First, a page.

Generations at Work: What’s Your Favorite Story?

I’d like to ask you a favor: what’s your favorite story about the generational gap, the way different age groups behave and interact at work? Right now we’re hearing a lot of comments about how different younger workers are from older ones, as I’ve been blogging about. Some of these stories are funny, some are shocking.

Whatever the case, big changes are afoot and things will never be the same in the world of work. What have you noticed about the generational differences where you work? You can email me privately at clearconduct@scholzandassociates.com.

I’m writing my next book (working title, Clear Conduct) and am looking for things that are working in the workplace when it comes to generational change. I will be following up on the best ones, and the stories may appear in the book or in the blog.

Tell me what you think about the generational gap that currently exists in your work environment. I’d love to hear from you.

To give you an idea of what I’m looking for, I selected this excerpt from Cam Marsten’s book, Motivating the “What’s In It for Me’ Workforce:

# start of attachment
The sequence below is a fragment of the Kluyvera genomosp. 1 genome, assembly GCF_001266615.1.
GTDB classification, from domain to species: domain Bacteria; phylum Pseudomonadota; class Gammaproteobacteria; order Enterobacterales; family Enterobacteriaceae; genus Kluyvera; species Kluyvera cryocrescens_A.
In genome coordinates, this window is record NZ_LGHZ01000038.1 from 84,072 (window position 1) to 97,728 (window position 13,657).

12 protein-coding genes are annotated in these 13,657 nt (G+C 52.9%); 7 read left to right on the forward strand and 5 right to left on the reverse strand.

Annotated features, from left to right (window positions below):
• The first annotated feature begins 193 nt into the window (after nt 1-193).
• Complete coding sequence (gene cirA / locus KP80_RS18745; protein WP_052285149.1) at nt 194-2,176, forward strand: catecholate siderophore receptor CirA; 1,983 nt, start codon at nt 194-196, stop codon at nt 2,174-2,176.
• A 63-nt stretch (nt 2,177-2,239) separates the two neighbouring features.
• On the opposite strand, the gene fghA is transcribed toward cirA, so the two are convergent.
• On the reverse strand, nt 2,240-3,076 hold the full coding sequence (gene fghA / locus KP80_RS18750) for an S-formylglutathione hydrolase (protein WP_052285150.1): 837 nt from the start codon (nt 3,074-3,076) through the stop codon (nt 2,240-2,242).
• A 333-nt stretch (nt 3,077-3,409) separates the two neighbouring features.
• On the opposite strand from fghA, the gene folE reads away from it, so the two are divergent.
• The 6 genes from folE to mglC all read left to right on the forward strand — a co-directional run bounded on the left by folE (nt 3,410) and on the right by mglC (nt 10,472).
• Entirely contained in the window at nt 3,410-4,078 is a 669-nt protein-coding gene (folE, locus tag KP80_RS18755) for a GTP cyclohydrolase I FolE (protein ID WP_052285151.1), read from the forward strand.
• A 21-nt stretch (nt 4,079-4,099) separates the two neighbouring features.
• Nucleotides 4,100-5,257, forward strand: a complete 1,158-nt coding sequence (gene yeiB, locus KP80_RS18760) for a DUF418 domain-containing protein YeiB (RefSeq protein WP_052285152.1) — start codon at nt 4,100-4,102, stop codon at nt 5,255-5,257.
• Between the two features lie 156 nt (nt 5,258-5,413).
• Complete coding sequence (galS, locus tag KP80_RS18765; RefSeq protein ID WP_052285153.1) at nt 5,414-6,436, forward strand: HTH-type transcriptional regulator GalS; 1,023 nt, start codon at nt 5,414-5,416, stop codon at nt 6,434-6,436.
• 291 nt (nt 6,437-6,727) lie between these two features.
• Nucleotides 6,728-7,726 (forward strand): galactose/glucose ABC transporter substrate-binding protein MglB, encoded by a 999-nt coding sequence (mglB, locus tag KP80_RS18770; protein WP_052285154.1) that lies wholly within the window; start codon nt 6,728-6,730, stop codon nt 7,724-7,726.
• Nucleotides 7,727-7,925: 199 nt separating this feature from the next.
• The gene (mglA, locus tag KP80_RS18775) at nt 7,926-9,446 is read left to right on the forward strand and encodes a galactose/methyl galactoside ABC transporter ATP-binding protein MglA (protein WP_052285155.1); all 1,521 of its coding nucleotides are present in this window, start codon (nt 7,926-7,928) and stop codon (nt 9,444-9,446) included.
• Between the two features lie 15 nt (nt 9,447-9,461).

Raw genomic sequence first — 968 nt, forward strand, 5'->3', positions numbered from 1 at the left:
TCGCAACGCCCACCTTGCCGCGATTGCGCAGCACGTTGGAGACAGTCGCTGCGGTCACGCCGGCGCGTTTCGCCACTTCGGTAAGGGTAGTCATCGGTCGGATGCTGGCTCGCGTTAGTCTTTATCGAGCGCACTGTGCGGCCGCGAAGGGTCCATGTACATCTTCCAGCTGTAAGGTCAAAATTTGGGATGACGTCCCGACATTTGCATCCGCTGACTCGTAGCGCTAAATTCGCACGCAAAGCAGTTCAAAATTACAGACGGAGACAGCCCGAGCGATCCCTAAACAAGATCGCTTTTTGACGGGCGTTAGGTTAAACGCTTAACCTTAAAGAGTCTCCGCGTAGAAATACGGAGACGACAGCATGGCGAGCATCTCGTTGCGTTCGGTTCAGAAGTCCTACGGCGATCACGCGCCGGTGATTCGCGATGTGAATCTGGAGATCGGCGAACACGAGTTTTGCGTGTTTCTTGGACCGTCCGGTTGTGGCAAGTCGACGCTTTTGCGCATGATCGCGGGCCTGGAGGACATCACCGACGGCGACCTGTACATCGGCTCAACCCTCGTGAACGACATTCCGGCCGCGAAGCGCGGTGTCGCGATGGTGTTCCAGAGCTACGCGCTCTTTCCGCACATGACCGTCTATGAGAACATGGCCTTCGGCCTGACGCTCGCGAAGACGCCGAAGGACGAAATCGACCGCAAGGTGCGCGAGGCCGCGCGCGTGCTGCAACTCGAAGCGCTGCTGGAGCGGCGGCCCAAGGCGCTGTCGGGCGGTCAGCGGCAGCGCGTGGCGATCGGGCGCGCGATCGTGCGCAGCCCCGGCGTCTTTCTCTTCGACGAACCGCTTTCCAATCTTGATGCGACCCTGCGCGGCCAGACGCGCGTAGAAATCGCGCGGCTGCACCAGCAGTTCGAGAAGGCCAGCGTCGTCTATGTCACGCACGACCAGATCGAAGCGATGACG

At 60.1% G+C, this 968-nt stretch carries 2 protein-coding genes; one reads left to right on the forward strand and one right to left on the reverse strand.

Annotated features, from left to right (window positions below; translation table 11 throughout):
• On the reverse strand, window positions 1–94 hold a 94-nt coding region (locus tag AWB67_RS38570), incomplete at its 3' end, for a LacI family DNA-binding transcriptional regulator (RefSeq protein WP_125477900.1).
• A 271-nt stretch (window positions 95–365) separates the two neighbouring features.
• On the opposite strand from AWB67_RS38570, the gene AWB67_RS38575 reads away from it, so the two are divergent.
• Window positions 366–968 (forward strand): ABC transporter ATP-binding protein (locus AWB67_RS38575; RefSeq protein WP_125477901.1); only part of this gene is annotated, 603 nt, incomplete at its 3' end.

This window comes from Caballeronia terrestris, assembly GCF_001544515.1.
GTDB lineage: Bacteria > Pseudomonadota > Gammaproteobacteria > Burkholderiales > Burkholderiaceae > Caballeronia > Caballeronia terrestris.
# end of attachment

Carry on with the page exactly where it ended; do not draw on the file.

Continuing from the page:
It’s a given that no workplace is perfect and there are always job-related issues. But two new younger generations of employees, called Generation X (Gen X) and the New Millennials, have changed the workplace. There employees, many of them the same age as the Boomers‘ children, don’t necessarily follow the traditional styles and patterns of workplace behavior. The common wisdom among Boomers is, “They aren’t really interested in the future, and their vision is limited to the here and now. They don’t have the seasoning or burning ambition to even want to look forward or back to learn.”

On the one hand, many Boomer managers believe the concept of a work ethic will die with them; on the other, many young employees view the Boomers as dinosaurs, thanks to their limited technological ability and a shift in the demographics of the workplace itself.

Is the generational divide really that sharp and divisive? Not always – but in many companies generational issues are a common and continuing problem that can have an all-encompassing organizational impact and can lead to employee unhappiness and, ultimately, to profit loss.

What’s your opinion? What have you experienced? Share your favorite story or quote. You can comment here, or privately at clearconduct@scholzandassociates.com.

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